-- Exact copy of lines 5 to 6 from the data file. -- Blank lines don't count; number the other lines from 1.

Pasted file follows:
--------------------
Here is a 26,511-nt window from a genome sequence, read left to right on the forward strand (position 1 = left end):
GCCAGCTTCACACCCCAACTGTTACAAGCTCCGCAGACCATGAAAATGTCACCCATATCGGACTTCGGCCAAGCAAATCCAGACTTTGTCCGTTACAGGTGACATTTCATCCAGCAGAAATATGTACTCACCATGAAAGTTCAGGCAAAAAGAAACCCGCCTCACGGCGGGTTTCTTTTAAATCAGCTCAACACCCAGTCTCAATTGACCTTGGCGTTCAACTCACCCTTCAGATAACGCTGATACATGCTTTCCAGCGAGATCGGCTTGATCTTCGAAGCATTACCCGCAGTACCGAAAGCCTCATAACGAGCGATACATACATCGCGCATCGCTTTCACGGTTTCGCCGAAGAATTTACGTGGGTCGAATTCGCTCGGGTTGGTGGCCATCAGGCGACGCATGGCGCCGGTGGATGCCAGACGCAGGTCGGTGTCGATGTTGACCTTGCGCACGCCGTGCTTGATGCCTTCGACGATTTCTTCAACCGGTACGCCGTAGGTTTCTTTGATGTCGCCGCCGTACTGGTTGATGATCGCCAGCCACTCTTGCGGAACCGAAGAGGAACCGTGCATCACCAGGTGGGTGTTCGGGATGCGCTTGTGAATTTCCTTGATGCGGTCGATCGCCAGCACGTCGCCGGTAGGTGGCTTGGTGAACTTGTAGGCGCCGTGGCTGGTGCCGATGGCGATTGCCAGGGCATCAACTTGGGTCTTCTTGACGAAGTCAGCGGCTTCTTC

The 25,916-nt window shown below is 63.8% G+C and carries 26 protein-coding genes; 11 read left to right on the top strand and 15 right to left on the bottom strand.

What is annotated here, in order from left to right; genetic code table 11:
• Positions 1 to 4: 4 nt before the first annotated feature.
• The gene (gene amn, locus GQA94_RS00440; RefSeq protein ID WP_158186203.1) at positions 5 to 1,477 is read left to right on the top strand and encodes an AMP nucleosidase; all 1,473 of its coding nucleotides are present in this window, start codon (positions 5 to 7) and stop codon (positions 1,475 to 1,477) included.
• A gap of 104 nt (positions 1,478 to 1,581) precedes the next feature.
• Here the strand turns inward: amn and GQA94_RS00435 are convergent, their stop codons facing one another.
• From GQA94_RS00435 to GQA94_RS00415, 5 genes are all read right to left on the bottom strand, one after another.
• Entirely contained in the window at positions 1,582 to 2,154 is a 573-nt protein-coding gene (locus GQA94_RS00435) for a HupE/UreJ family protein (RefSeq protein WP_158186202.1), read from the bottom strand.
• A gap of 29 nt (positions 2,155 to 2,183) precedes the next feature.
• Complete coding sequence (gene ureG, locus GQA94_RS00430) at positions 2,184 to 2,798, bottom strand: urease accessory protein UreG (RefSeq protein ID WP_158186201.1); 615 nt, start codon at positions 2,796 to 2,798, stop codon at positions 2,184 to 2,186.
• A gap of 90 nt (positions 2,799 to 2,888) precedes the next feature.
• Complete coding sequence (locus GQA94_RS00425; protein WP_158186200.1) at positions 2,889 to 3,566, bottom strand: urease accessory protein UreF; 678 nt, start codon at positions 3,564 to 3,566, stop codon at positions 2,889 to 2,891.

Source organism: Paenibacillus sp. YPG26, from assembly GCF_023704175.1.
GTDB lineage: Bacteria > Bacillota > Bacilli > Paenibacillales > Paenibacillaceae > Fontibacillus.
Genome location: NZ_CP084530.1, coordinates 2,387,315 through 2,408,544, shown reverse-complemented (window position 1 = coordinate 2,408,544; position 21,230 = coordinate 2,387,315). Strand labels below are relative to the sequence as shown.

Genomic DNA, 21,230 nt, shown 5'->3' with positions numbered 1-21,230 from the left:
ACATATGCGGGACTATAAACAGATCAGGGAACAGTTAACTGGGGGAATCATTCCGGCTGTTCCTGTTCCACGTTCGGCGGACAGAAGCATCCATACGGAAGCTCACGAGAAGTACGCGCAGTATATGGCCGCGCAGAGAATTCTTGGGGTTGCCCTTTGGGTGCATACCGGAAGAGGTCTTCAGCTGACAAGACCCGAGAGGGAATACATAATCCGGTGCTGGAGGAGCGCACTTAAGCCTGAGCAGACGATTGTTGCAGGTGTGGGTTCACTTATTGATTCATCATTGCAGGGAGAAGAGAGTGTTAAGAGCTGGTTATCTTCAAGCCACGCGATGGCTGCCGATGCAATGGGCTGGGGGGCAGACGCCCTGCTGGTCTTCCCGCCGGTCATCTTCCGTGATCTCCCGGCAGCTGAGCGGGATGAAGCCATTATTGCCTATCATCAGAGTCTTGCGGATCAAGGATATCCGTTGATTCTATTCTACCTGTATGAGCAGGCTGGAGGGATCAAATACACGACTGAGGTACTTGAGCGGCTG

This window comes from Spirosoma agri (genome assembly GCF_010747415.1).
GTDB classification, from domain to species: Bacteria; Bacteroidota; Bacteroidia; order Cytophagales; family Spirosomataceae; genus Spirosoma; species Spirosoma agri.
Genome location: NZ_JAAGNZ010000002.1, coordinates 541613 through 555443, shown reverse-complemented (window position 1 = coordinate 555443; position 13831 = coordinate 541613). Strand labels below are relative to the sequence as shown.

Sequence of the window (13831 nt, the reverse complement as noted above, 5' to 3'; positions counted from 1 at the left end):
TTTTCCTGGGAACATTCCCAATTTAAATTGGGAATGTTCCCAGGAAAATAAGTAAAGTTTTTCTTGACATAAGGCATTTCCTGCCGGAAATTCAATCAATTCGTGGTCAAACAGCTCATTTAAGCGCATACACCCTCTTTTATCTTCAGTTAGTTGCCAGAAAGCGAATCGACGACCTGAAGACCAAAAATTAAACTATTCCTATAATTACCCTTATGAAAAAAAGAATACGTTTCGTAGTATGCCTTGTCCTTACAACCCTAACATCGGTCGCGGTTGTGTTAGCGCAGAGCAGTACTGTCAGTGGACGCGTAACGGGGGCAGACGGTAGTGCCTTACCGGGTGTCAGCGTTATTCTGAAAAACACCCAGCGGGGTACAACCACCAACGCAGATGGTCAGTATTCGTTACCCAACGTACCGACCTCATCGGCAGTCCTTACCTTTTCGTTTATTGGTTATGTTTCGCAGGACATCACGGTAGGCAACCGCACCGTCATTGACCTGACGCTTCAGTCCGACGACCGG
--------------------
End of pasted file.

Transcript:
• Positions 1 to 4: 4 nt before the first annotated feature.
• The gene (gene amn, locus GQA94_RS00440; RefSeq protein ID WP_158186203.1) at positions 5 to 1,477 is read left to right on the top strand and encodes an AMP nucleosidase; all 1,473 of its coding nucleotides are present in this window, start codon (positions 5 to 7) and stop codon (positions 1,475 to 1,477) included.